Ryan Perzanowski tripled and singled for the Maryland Blue Chips in the Labor Day Blast.
By Rich Bevensee
When Aaron Snyder found himself the focus of a wild-eyed bunch of ballplayers in a raucous, post-game celebration following his game-winning hit late Sunday evening at Diamond Nation, it completed a journey which began with him not touching a bat during the high school season.
Snyder, a pitcher by trade, was struggling so badly at the plate this past spring when he was called up from JV to varsity at John Carroll High in Bel Air, Md., that he was designated as a pitcher only, a PO in baseball parlance.
Maryland Blue Chips 16U club coach Bill Swart said he doesn’t believe in specialization for players that young, and he told Snyder he would be in the lineup all summer. Snyder’s confidence swelled as his hitting improved, and he eventually took over the leadoff spot for the Blue Chips.
“In the beginning of the summer my confidence was low,” Snyder said. “I switched to a wider stance and it helped a bit, but then I struggled some more. One day in the cage, I told myself, let me just relax, and it shot my confidence up. I got a double in my first at bat after that and the rest of the season went like that.”
Fast forward to Sunday night.
With the game clock expired, Maryland trailed by a run in the bottom of the sixth inning but had runners on second and third with two out and Snyder at the plate.
Snyder, who just a few months earlier was not swinging a bat at all, connected on the biggest hit of his young career. He singled through the middle to drive in the tying run and when the outfield couldn’t make a play on the ball, the second run scored to give the Blue Chips a dramatic 9-8 victory over Baseball U Pa. 16U O’Fier in the Labor Day Blast at Diamond Nation in Flemington.
“Everybody contributed, everyone did something, and knowing I had a really big part feels good,” Snyder said. “It hasn’t sunk in yet. It’s probably going to hit me before I go to bed and I won’t be able to go to sleep.”
The Blue Chips, which went into the bottom of the sixth trailing 8-5, kept their playoff hopes alive with the comeback win. At press time the team was the sole 2-1 squad in the 16U pool and trailed only the unbeaten Hammonton (N.J.) Stars (4-0) in the standings. A pool win over TSA South Marucci on Monday afternoon would clinch a playoff spot in the semifinals between the second and third seeds.
Hammonton awaits the winner in the championship game, slated for 5:30 p.m.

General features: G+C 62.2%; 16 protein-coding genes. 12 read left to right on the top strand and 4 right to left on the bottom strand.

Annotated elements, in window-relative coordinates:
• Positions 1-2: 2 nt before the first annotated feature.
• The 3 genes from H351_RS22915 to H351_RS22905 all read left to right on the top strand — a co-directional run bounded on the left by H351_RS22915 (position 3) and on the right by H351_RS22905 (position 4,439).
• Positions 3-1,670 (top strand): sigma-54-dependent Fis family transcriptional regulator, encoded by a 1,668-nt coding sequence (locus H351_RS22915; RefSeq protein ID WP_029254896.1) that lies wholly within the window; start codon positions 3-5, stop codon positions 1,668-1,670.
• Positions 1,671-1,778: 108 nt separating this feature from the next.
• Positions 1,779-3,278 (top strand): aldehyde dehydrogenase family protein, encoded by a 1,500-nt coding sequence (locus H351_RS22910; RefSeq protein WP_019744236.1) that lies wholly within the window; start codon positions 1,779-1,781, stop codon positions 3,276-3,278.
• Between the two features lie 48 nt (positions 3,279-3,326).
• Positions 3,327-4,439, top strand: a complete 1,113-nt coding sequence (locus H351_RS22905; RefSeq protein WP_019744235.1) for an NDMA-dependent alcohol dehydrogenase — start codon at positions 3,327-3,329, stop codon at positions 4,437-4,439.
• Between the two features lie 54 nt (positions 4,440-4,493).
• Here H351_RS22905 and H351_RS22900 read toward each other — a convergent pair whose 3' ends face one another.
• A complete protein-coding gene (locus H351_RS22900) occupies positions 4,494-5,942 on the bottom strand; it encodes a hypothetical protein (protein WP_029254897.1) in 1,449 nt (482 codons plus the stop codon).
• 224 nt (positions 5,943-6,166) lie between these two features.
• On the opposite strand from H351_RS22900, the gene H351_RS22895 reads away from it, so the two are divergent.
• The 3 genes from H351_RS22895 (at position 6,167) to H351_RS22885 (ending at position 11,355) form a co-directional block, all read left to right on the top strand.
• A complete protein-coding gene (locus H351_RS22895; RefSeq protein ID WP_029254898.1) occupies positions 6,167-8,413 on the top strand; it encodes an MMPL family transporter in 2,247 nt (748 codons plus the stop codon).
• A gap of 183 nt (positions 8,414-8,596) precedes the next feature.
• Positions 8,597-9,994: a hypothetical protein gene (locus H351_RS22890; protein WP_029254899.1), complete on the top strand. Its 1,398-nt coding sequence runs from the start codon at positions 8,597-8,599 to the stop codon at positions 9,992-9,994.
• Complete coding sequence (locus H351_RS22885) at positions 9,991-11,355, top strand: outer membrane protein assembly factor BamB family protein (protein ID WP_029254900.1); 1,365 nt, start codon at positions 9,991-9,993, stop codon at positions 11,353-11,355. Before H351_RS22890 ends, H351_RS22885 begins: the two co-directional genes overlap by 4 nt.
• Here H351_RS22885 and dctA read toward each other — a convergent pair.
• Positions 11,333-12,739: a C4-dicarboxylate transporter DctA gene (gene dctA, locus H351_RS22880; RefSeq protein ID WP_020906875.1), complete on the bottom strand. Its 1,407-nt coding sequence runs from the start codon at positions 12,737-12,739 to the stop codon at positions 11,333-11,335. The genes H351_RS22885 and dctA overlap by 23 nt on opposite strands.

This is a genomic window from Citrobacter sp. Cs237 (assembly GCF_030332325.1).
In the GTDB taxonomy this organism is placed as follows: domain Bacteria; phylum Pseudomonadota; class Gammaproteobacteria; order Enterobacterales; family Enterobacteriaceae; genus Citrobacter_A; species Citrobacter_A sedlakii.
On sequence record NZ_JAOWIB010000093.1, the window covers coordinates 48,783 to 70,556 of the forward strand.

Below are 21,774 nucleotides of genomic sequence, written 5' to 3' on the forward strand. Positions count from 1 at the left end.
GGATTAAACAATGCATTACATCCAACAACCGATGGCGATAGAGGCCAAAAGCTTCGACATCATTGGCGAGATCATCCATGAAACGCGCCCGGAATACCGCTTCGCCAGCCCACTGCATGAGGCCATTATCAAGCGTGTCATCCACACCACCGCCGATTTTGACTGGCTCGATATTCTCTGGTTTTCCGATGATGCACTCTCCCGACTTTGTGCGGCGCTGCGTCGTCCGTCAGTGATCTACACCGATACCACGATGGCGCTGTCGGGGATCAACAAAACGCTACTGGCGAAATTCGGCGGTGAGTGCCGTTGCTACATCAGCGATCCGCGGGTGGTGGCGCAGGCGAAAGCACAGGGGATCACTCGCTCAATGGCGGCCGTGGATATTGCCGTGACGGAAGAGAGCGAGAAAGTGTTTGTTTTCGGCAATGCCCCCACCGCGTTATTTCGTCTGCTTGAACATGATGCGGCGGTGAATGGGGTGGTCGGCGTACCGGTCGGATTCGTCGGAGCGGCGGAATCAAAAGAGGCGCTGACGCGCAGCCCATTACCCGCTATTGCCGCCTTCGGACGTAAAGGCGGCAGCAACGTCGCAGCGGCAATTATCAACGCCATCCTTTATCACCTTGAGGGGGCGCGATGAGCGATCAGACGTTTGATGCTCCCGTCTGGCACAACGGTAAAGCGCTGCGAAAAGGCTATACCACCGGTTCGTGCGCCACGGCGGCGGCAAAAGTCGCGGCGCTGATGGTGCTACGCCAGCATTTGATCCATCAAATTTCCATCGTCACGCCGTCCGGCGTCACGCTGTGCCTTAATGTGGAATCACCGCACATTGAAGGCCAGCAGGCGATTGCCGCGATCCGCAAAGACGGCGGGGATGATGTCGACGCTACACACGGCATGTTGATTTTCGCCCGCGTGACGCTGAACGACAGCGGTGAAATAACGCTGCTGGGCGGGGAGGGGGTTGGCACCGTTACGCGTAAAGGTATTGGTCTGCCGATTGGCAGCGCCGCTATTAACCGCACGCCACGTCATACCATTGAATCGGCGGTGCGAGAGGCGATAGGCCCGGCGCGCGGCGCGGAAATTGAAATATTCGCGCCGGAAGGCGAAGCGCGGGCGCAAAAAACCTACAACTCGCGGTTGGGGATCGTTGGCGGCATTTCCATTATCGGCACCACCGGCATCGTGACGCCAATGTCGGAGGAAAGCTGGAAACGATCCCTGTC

Baseball U, which fell to 1-2 in pool play with a slim chance at a playoff berth, will face the Lehigh Valley Revolution at 1:15 p.m.
The comeback victory was a massive confidence builder for the young Blue Chips, which built a 5-0 lead through five innings, only to see Baseball U explode for eight runs in the top of the sixth.
“These boys never cease to amaze me,” Swart said. “We’ve had quite a few games where we were down and we never counted ourselves out. Sometimes it went to our advantage, sometimes it didn’t. But tonight we knew we had to win to move forward, to get one of the top three seeds and win this thing.”
Trailing 8-5, the Blue Chips began their comeback when Ryan Perzanowski (2-for-2, two RBI, two runs) was hit by a pitch and Brennan Deremeik (2-for-2, two RBI) singled to ignite the rally.
Jack Hudson drove in Perzanowski with a ground out to bring Maryland within 8-6. Then Pierce Doyle walked and represented the tying run at first base.
Henry Beighley had a bit of luck when Baseball U couldn’t field his infield chopper. Deremeik scored and Maryland was down by one.
Baseball U reliever Brayden McMicken struck out Maryland’s No. 10 batter Jace Williams for the second out, and Snyder had a message for Williams as he walked to the plate with runners on second and third.
“I told Jace as he was walking off the field, I’m calling game right here,” said the 5-11, 165-pound Snyder, who also plays catcher and in the outfield, and finished the game at third base. “I knew myself. I knew I was going to get that hit. I’ve been dreaming about this chance. I’m going to get that game-winning hit.”
Snyder’s single scored Doyle from third. When the outfielder couldn’t come up with the ball, Beighley darted around third and slid across home plate head first with the winning run, setting off an infield Blue Chips party.